Gina Fischer `07 works every day to improve women’s lives. For four years, Fischer worked at Planned Parenthood where she organized community outreach and education as the director of public affairs for the organization’s Central Coast chapter. A passionate advocate for civil rights, Fischer is now working on the campaign for Joan Hartmann's bid for 3rd District Santa Barbara County Supervisor.
Her passion for activism took root during her college years at UC Santa Barbara, where she served as an elected representative for Associated Students. When she ran for re-election during the 2006 AS spring election, Fischer wrote about her dedication to student community issues in her election supplement statement. “I think that students are more bogged down with work, classes, and debt than ever before, because of constant fee increases and program cuts,” she wrote. “This means that most students plainly do not have the time or energy to give a f--- about decisions that are made regarding their education. But, I really do give a f---.”
After graduation, she worked on local political campaigns and managed community communications and fundraising efforts for the Foodbank of Santa Barbara County. Throughout her busy career, she also maintained close ties to her alma mater. She is an active UCSB alumni leader on the Santa Barbara Locals and the All Gaucho Reunion planning committees.
In this Alumni Q&A, Fischer talks about life in the non-profit lane, how she celebrated her UCSB ties at her wedding reception and what inspires her to continue to work hard for women’s rights.
Why did you choose UC Santa Barbara?
I was the first person in my entire family to attend a four-year university out of high school. Since we were not familiar with the college application process, I only applied to UC Santa Barbara and UC San Diego. I was accepted to both, but I had become too ill my senior year of high school to tour UC San Diego. I had fallen in love with UCSB because I had two friends from high school who had come here-- so I chose to enroll here. It was the best decision I ever made.
What lessons and experiences at UCSB helped build the foundation for your career today?
Student life at UCSB is so rich! UCSB afforded me so many opportunities to get civically involved. During the fall of 2004, I decided to jump into political organizing because I felt our country was headed in the wrong direction and that I could do something about it, so I started volunteering with a student voter registration coalition. I was a political science major, so I felt that my involvement with the Campus Democrats was the real-life application of all the political theory I was learning. I was also a huge geography enthusiast, so I added geography as a second major. I made the connection between political campaigns and their reliance on mapping and data, so my majors helped me carve out a specialized niche in politics. I also minored in history with an emphasis in the history of labor and social movements and towards the end of college, I was able to intern at the Planned Parenthood Action Fund as part of an upper division seminar course.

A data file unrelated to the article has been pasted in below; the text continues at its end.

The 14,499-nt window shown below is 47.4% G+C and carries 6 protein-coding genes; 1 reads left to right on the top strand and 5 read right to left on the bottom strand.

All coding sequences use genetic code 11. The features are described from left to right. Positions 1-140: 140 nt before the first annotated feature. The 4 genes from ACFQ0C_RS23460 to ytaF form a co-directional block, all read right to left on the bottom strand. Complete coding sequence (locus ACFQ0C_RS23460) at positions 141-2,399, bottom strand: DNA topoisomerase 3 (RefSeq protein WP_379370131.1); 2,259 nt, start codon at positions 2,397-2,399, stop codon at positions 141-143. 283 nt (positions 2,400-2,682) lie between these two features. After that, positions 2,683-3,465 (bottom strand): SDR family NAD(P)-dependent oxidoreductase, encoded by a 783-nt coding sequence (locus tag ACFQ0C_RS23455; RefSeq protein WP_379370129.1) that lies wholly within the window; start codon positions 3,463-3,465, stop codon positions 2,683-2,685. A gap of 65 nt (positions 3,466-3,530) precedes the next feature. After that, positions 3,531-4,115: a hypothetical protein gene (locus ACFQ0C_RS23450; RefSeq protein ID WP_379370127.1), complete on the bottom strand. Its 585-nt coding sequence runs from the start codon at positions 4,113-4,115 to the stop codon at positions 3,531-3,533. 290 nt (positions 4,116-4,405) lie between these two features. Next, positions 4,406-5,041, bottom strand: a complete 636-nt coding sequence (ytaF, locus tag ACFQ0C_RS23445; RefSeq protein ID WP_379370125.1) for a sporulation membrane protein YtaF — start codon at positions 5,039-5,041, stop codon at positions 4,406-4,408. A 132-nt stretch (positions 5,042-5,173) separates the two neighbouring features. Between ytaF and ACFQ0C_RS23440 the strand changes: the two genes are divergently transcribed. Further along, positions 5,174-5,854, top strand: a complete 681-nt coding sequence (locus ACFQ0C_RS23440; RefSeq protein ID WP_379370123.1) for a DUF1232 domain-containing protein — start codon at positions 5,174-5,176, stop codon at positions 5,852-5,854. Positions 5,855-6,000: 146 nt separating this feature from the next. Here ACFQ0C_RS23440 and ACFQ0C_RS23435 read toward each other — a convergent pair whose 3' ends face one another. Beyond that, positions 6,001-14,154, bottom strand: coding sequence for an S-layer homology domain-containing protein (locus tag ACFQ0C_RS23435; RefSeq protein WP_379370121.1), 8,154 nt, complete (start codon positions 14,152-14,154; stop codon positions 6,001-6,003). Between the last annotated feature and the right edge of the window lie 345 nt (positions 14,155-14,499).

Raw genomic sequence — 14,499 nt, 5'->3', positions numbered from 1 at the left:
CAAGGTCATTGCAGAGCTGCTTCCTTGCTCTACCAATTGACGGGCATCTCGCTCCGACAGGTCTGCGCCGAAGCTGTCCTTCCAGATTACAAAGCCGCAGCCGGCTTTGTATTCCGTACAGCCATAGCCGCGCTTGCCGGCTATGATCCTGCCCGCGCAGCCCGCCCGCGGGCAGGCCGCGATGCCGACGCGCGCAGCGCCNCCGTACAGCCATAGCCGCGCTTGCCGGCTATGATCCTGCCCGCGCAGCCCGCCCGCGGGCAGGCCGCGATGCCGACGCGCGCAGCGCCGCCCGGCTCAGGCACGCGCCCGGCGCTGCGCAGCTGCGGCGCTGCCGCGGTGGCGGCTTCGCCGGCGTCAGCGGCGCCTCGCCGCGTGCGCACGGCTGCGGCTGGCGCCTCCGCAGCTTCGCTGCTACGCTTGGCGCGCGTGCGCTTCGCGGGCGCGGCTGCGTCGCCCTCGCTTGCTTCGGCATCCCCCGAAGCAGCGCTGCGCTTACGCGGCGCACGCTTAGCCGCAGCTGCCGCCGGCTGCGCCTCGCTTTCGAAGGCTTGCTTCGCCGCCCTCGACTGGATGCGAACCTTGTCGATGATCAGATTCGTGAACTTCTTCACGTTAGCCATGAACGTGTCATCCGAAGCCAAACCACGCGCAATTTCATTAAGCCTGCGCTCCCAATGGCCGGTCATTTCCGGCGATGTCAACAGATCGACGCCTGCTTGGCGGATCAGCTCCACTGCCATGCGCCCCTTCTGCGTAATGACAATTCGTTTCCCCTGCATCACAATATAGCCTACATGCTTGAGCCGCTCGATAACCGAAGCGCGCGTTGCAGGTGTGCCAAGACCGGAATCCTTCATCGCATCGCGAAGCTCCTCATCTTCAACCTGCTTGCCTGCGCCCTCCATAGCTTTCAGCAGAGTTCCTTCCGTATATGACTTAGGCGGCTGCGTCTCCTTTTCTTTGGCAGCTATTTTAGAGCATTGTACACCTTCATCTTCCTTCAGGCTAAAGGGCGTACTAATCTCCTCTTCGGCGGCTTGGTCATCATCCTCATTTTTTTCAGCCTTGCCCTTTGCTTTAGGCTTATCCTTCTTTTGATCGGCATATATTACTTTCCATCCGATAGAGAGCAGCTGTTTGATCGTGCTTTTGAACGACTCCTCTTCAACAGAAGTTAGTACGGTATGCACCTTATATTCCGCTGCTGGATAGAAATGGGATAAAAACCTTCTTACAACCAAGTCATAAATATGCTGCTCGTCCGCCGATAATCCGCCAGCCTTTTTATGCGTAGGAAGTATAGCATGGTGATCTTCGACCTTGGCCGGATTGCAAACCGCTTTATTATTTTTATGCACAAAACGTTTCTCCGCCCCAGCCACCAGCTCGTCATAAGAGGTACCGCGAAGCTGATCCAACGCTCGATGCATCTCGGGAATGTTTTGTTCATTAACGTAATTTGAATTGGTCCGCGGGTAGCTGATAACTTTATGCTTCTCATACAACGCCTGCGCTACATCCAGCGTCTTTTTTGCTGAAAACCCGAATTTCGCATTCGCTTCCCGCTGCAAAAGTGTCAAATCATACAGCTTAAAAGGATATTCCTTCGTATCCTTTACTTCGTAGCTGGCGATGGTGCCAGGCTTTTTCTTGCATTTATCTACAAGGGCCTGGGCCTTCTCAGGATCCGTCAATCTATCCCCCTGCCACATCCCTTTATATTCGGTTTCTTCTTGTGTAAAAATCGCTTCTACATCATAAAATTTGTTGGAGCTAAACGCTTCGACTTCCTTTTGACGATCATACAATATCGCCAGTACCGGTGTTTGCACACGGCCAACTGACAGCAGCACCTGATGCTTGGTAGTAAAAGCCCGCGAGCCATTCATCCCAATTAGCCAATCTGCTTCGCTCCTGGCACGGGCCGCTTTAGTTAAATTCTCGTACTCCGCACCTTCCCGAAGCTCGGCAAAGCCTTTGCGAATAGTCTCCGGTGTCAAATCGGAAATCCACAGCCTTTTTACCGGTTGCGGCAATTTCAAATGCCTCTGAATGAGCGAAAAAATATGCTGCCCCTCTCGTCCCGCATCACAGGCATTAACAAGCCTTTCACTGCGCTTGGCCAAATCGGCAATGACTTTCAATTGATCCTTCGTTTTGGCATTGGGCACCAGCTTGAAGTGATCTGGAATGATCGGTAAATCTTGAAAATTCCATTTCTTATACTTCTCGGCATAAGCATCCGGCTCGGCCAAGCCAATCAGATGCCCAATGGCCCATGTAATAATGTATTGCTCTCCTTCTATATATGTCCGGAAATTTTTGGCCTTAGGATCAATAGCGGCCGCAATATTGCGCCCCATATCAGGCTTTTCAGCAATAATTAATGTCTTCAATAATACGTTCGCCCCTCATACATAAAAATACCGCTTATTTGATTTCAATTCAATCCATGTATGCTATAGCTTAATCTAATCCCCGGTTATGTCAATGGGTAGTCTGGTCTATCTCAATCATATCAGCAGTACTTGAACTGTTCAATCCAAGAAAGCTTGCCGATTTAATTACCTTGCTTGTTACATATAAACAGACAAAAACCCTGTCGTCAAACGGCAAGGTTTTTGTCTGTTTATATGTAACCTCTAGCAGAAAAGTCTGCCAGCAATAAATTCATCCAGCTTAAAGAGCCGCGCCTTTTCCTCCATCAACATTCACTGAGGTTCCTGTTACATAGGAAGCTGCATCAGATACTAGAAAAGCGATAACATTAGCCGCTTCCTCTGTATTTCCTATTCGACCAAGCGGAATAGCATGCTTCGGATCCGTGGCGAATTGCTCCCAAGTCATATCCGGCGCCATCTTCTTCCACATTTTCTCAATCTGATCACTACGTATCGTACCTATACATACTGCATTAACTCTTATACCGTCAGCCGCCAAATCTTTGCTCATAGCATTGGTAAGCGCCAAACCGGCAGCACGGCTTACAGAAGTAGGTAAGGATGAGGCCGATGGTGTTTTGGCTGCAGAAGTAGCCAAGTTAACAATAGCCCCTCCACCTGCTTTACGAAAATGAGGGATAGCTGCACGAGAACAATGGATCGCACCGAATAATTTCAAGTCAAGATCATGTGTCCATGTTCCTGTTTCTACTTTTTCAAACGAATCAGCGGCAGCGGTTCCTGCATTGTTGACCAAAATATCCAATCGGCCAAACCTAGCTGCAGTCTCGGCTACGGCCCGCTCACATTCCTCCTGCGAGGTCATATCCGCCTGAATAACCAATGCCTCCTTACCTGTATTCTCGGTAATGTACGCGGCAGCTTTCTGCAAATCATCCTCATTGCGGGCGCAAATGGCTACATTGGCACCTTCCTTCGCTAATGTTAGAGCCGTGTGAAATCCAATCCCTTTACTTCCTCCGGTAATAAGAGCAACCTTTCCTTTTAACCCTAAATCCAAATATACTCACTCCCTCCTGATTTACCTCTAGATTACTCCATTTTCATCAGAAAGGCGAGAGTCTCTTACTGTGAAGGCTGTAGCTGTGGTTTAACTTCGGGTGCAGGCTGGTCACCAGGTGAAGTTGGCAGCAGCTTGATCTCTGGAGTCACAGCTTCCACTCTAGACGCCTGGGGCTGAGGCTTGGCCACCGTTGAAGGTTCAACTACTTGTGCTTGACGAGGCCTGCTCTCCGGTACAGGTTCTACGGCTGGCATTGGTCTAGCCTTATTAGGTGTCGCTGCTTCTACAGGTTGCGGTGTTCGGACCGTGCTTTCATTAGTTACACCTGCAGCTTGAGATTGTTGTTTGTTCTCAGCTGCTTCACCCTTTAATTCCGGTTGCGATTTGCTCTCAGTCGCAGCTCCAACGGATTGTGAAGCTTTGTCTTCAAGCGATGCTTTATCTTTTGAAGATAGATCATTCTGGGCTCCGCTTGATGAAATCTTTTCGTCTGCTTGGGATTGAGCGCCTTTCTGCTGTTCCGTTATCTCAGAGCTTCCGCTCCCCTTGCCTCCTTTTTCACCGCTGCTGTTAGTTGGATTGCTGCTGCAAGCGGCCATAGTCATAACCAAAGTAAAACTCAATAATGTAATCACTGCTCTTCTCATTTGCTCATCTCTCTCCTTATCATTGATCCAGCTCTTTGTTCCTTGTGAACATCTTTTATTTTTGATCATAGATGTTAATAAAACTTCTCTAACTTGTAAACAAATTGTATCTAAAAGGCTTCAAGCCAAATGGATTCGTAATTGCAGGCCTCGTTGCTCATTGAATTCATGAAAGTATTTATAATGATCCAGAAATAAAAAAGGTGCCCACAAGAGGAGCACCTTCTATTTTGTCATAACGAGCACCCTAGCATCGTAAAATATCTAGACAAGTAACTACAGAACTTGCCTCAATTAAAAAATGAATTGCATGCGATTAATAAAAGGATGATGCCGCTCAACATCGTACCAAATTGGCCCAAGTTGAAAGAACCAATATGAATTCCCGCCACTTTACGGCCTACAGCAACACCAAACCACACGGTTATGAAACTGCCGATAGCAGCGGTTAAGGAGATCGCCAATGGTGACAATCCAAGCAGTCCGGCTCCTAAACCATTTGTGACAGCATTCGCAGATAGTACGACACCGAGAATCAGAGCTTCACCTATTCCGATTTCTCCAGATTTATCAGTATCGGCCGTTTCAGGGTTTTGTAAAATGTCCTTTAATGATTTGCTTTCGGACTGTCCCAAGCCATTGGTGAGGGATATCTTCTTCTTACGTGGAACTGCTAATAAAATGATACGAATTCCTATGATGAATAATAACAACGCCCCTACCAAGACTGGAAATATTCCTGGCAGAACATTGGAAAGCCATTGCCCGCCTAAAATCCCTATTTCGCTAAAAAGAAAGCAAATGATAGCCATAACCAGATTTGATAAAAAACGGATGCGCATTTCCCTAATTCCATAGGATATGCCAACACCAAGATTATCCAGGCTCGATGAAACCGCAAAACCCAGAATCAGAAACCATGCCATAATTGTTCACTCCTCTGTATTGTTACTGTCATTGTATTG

What drew you to work at Planned Parenthood?
Like millions of young people across the US, during college I needed access to family planning services -- so I found our local Planned Parenthood. I had such a great experience and was so impressed with the outstanding care I received. The affordable birth control was pretty great, too!
A few months later a small handful of out-of-town activists opposed to safe and legal abortion were protesting in the Arbor on campus, and while I respected their First Amendment right, they were saying vitriolic things to strangers, singling out women, and trying to shame folks. I found their behavior appalling. I did what any committed student activist would do when witnessing an injustice- I ditched class and counter-protested.
A representative from our local Planned Parenthood came to support the growing counter demonstration and I asked what more could I do to stand up for Planned Parenthood. She said their public affairs department had student internship opportunities, so I applied and earned an internship. I learned that advocating for women's health care access was critical to ensuring that all women continue striving towards equality and college and career opportunities.
Describe a typical day at your job at Planned Parenthood.
Like many non-profit employees, I kept a busy schedule and every day was a little different.